Research Topics of the Behler Group
Lehrstuhl für Theoretische Chemie, Ruhr-Universität Bochum
Direct link to the
list of NN potentials.
The main research topic of the Emmy Noether group is the development and application of efficient interatomic potentials based on artificial Neural Networks. In contrast to conventional empirical potentials, which have a fixed functional form based on a number of assumptions and approximations, Neural Networks represent a purely mathematical approach with high numerical accuracy. The correct physical description of the systems under investigation is introduced via a large number of accurate electronic structure reference calculations. Based on a large number of these ab initio energies and forces for different atomic configurations, a continuous representation of the potential-energy surface is obtained by a Neural Network interpolation, i.e. the Neural Network 'learns' the shape of the potential-energy surface. Neural Networks are very flexible and, once properly trained, provide an accurate analytic expression for the potential-energy surface.
1. Development of Neural Network Potentials
Neural Network potentials have a number of advantages:
However, the flexible functional form of Neural Networks results in some disadvantages as well:
high numerical accuracy in reproducing the total energies of the reference ab initio calculations
no physical approximations needed
no 'ad hoc' introduction of arbitrary energy terms necessary
analytic gradients for the calculation of forces and the stress tensor are available
evaluation of Neural Network energies and forces is very fast (about 100 atoms per core per second), typically 4-5 orders of magnitude faster than DFT at the GGA level
in contrast to force fields, no classification of atoms and/or bonds is needed, Neural Network potentials are intrinsically "reactive"
input has the same form as for electronic structure calculations: atomic positions and nuclear charges
all types of bonding are treated in the same way (covalent, metallic, vdW etc.), no system-dependent adaptions of the functional form is required
any electronic structure method can be used as reference method, a coupling to many quantum chemistry codes is easily possible
very efficient parallelization
because of the high flexibility a large number of reference calculations is needed
formally no extrapolation capabilities (a potential made just for bulk will not work for clusters, but of course potentials can be trained to both)
the accuracy of the Neural Network potential is limited by the accuracy of the underlying electronic structure method
currently, the number of different chemical elements is limited to 3-4, but the number of atoms of each element can be very large
Because of these advantages and disadvantages, Neural Network potentials are most useful to speed up molecular dynamics simulations, if complex bonding situations or chemical reactions are present which cannot be described accurately by conventional potentials. We believe that in such cases Neural Network potentials are the method of choice to perform long molecular dynamics simulations of large systems, which are not directly accessible by ab initio MD.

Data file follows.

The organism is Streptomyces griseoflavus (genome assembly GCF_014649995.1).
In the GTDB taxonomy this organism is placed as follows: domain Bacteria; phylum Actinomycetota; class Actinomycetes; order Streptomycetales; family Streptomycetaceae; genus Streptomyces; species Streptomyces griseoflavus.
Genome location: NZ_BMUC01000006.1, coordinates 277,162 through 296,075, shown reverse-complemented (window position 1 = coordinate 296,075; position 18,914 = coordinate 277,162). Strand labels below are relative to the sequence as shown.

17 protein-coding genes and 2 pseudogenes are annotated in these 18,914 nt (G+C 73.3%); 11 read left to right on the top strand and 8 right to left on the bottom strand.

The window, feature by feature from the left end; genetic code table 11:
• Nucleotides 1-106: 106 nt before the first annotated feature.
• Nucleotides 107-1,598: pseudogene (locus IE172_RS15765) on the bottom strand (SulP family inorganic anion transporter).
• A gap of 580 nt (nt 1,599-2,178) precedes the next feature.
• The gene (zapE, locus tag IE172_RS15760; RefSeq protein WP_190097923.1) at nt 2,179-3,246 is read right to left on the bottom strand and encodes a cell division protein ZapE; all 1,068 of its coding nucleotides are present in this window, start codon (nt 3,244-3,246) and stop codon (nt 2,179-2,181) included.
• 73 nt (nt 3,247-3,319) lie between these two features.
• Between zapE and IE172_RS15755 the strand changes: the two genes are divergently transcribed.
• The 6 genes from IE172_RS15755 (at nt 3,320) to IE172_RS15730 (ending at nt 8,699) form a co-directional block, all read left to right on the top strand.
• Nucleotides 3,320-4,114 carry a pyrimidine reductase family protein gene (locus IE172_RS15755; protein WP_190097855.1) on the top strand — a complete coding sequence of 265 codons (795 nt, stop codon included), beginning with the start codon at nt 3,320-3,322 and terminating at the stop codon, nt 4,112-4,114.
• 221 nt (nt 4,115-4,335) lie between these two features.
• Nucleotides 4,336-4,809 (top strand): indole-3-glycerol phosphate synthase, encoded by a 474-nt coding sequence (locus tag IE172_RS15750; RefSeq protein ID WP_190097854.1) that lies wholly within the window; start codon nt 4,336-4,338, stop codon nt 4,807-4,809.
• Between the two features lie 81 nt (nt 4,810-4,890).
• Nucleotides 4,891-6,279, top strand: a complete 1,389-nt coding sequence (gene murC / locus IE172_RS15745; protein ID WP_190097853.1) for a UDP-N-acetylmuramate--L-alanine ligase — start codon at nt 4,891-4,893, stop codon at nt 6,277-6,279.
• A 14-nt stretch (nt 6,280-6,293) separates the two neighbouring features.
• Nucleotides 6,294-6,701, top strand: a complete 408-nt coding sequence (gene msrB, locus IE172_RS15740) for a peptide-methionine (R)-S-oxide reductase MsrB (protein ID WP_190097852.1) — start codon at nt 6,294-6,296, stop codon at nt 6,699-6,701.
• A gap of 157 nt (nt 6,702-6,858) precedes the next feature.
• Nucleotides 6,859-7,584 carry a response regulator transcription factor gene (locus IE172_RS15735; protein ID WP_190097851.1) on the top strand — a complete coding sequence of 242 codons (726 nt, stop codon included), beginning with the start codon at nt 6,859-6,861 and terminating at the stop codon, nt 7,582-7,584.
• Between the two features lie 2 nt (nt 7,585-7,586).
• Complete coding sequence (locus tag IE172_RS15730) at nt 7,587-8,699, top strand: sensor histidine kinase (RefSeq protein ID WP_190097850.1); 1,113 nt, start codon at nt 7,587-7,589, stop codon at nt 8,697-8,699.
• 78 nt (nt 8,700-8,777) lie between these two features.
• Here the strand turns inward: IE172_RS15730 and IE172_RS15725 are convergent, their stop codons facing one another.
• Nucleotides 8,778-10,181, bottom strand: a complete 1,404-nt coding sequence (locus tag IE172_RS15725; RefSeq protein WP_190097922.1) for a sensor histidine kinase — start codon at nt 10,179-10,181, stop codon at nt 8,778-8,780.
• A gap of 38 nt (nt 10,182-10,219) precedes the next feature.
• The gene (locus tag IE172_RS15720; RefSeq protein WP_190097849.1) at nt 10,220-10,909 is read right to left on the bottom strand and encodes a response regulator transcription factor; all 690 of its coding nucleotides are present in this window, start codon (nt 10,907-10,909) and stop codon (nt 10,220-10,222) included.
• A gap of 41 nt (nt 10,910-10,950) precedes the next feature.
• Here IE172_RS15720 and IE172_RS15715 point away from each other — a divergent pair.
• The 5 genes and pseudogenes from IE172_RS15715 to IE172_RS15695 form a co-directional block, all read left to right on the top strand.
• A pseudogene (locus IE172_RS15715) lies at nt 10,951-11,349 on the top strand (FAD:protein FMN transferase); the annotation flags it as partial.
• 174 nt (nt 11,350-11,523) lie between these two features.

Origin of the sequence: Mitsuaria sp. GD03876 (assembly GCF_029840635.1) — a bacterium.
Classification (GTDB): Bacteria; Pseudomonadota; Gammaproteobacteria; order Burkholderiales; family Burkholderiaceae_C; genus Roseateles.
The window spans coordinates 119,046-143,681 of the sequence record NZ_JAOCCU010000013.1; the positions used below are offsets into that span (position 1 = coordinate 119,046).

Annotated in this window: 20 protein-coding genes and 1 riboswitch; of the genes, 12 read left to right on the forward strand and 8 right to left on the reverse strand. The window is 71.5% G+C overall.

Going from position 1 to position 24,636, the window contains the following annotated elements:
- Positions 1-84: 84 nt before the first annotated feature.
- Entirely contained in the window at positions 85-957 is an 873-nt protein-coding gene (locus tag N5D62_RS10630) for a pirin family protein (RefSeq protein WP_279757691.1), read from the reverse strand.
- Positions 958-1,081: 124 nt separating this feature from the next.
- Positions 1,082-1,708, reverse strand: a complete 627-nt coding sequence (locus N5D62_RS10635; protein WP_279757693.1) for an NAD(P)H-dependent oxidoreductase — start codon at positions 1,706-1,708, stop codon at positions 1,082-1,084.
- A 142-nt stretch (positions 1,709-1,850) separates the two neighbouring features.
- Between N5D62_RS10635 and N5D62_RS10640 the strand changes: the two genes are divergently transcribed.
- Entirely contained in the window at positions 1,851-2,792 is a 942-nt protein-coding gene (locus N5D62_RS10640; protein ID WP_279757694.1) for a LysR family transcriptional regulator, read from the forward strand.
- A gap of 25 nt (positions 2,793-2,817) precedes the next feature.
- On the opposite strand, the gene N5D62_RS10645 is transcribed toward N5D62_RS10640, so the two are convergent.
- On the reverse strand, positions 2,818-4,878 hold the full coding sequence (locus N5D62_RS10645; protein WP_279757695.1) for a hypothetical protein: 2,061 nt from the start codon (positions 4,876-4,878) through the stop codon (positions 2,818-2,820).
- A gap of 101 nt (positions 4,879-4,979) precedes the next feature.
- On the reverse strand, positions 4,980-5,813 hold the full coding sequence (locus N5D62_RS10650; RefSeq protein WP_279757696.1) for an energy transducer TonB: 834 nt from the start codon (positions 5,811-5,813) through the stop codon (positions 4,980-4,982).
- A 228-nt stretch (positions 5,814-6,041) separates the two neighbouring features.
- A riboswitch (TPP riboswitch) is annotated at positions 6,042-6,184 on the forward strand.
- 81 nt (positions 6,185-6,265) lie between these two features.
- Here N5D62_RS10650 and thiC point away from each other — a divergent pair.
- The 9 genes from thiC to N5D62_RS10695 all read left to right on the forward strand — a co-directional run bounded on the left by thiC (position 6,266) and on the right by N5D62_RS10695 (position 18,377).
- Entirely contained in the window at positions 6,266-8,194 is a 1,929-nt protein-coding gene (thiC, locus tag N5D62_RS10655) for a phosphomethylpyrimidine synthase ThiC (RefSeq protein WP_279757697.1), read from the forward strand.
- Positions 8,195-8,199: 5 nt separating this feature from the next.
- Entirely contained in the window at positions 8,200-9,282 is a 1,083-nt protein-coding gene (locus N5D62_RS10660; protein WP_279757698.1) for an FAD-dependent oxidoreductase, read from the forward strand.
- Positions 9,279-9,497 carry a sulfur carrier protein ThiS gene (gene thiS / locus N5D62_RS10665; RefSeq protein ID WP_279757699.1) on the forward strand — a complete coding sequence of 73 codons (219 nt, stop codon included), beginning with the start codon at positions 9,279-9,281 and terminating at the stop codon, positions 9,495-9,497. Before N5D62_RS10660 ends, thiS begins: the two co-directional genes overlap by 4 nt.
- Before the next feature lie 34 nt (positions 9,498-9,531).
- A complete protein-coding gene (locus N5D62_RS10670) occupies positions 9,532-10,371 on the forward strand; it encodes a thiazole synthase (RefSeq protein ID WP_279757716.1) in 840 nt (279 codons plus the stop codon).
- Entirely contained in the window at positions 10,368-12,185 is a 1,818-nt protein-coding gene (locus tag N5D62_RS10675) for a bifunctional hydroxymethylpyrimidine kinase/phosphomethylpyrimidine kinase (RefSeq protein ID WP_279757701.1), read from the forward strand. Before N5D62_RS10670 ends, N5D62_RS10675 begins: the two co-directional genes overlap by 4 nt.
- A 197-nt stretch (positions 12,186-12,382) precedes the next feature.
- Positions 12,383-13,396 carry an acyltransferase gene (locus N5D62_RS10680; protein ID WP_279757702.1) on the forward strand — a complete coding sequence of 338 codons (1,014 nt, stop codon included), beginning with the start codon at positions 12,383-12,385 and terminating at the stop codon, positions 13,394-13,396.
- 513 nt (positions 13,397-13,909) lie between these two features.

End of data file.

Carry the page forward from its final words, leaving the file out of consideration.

We are constantly working on the further development of the Neural Network methodology to improve the accuracy and performance of these potentials.
In order to construct Neural Network potentials for a variety of systems, we have written our own Neural Network package RuNNer.
We are constructing Neural Networks for a variety of systems in the fields of Materials Science and Surface Science.
The first successful applications refer to the study of phase diagrams of several solid systems, like the high-pressure phase diagram of silicon, the phase diagram of sodium, and the graphite-diamond coexistence line of carbon. Recently, we have started to study also molecular systems and liquids.
2. Applications of Neural Network Potentials
For further details, please have a look at our
list of applications.
Using well-established theoretical surface science techniques like density-functional theory and 'ab initio thermodynamics', we study the stability of clusters at metal surfaces (SFB558), the structure and formation of self-assembled monolayers of organic molecules at metal surfaces, as well as dynamical processes at the gas/solid interface, like e.g. the dissociation of oxygen molecules at metal surfaces.
3. Surface Science
4. Solvation Science
In the context of the research focus Solvation Science@RUB
we have started to study the properties of water employing high-dimensional NN potentials.
These potentials allow to describe the reactivity and dissociation of fully flexible water molecules with about DFT accuracy. Since the functional form of NNs is very flexible and the resulting potentials are not bound to any particular type of bonding, they can easily be extended to describe the interaction between water and other molecules, or even between water and solid surfaces. Therefore, NN potentials represent an ideal tool to study solvation in a variety of systems, from bulk solutions to chemical processes at interfaces. Our current research focusses on the development of NN-based potentials to study these systems.